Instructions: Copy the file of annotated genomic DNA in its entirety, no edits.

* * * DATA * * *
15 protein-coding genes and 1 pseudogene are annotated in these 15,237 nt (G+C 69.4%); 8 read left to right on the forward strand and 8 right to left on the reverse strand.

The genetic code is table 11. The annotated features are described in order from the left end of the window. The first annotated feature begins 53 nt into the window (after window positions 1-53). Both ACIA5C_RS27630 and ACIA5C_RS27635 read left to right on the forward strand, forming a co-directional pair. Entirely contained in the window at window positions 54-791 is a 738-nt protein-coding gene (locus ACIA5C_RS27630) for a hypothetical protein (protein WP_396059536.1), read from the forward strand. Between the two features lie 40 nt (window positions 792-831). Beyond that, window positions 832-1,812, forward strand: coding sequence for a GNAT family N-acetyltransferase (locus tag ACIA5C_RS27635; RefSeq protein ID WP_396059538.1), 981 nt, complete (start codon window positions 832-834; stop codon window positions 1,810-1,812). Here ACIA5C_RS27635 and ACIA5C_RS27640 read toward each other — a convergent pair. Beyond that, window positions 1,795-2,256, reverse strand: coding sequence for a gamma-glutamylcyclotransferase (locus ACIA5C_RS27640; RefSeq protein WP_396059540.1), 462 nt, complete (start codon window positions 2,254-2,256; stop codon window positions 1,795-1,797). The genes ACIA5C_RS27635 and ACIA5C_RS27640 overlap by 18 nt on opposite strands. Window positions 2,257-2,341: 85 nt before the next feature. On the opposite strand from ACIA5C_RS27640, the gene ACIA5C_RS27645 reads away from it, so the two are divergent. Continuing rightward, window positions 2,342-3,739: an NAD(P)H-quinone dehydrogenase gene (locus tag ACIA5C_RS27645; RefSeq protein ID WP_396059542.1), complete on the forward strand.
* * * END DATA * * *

15 protein-coding genes and 1 pseudogene are annotated in these 15,237 nt (G+C 69.4%); 8 read left to right on the forward strand and 8 right to left on the reverse strand.

The genetic code is table 11. The annotated features are described in order from the left end of the window. The first annotated feature begins 53 nt into the window (after window positions 1-53). Both ACIA5C_RS27630 and ACIA5C_RS27635 read left to right on the forward strand, forming a co-directional pair. Entirely contained in the window at window positions 54-791 is a 738-nt protein-coding gene (locus ACIA5C_RS27630) for a hypothetical protein (protein WP_396059536.1), read from the forward strand. Between the two features lie 40 nt (window positions 792-831). Beyond that, window positions 832-1,812, forward strand: coding sequence for a GNAT family N-acetyltransferase (locus tag ACIA5C_RS27635; RefSeq protein ID WP_396059538.1), 981 nt, complete (start codon window positions 832-834; stop codon window positions 1,810-1,812). Here ACIA5C_RS27635 and ACIA5C_RS27640 read toward each other — a convergent pair. Beyond that, window positions 1,795-2,256, reverse strand: coding sequence for a gamma-glutamylcyclotransferase (locus ACIA5C_RS27640; RefSeq protein WP_396059540.1), 462 nt, complete (start codon window positions 2,254-2,256; stop codon window positions 1,795-1,797). The genes ACIA5C_RS27635 and ACIA5C_RS27640 overlap by 18 nt on opposite strands. Window positions 2,257-2,341: 85 nt before the next feature. On the opposite strand from ACIA5C_RS27640, the gene ACIA5C_RS27645 reads away from it, so the two are divergent. Continuing rightward, window positions 2,342-3,739: an NAD(P)H-quinone dehydrogenase gene (locus tag ACIA5C_RS27645; RefSeq protein ID WP_396059542.1), complete on the forward strand.